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Sea Turtles Rescued From South Shore Beaches

By Jim Armstrong, WBZ-TV
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Jim Armstrong is an Emmy-award winning reporter who joined WBZ-TV in...
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QUINCY (CBS) – Dozens of sea turtles, all of them near death, rely on ‘round-the-clock care from a team of experts. The animals will call a re-purposed building on the grounds of the Fore River Shipyard in Quincy home until they’re ready to go back to the sea. It’s an expensive journey, but one advocates say is vital if the species are to survive.

“There’s 85 endangered and threatened species swimming around us right now,” explains Connie Merigo, the Director of the New England Aquarium’s rescue program. “We do think it’s going to be a bad season.”

Rescued sea turtle. (Photo from Chris Gobeille)

Rescued sea turtle. (Photo from Chris Gobeille)

Already this year, close to 200 sea turtles have stranded along the Cape. They include loggerheads and Kemp’s Ridley turtles. It is the “highest number of sea turtle strandings we’ve ever experienced in the history of the aquarium” says Merigo.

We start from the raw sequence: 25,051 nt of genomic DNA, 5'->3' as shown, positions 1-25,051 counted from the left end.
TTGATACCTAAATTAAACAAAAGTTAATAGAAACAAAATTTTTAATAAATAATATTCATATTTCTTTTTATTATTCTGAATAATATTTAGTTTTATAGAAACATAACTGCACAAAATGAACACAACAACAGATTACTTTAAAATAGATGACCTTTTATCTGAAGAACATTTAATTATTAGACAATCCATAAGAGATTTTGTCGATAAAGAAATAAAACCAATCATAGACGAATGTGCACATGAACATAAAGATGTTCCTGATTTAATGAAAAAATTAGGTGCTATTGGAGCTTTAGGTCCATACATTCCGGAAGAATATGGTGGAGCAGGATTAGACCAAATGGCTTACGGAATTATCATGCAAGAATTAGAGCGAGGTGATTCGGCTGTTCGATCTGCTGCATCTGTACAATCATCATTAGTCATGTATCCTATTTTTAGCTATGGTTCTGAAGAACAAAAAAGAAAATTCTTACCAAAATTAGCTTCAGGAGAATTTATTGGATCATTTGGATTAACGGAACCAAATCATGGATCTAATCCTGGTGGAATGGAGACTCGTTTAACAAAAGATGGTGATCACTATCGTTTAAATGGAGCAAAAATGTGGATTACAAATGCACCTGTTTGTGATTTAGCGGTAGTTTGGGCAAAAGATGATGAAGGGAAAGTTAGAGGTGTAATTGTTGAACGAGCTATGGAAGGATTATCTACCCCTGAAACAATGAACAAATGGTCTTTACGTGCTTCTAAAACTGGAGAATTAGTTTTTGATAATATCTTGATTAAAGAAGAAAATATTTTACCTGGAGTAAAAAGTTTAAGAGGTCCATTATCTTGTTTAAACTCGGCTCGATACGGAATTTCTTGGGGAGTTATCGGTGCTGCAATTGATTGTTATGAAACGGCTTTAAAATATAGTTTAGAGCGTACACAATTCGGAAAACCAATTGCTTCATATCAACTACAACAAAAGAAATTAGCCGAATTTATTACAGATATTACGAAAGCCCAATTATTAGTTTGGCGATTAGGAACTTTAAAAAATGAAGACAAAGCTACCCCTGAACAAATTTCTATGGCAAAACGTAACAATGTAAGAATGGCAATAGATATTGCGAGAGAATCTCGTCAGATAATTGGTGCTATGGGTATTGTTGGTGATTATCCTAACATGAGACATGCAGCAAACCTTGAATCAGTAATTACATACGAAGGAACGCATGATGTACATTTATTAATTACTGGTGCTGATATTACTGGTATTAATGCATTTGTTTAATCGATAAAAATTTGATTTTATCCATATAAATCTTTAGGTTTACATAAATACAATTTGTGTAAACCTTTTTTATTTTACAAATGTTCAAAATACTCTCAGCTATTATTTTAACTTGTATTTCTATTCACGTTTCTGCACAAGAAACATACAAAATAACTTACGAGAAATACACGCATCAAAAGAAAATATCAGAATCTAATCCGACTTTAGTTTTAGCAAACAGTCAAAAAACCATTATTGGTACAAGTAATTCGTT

No one knows for sure why the animals get stranded, but all of them are hypothermic when they are found. In some cases, their body temperatures fall into the 40s, and their heart-rate drops to one or two beats per minute. Even so, with proper care, most can be rehabilitated.

A new wrinkle this season: the creatures are showing up in new locations. Typically they strand on the Cape and will turn up as far away as Truro and Provincetown. But this week, two made near-unprecedented appearances on the South Shore. One was found in Scituate on Monday and other in Hull on Tuesday.

According to Aquarium staff, people who live on Cape Cod generally know what to do when they find a stranded sea turtle on the beach. But with more of them showing up on the South Shore, there are concerns that people there won’t know what to do.

“Folks on the South Shore aren’t used to seeing turtles on the beach and may think that a hypothermic sea turtle is actually dead,” says Merigo.

Or even worse, they may think it’s a good idea to throw it back into the ocean.

In fact, you should call the New England Aquarium directly. They have a hotline set up at 617-973-5247; either they will head to the scene, or they will ask local animal control to help out. In any event, the animal will be delivered to Quincy for rehab where it can begin the long and expensive road to recovery.

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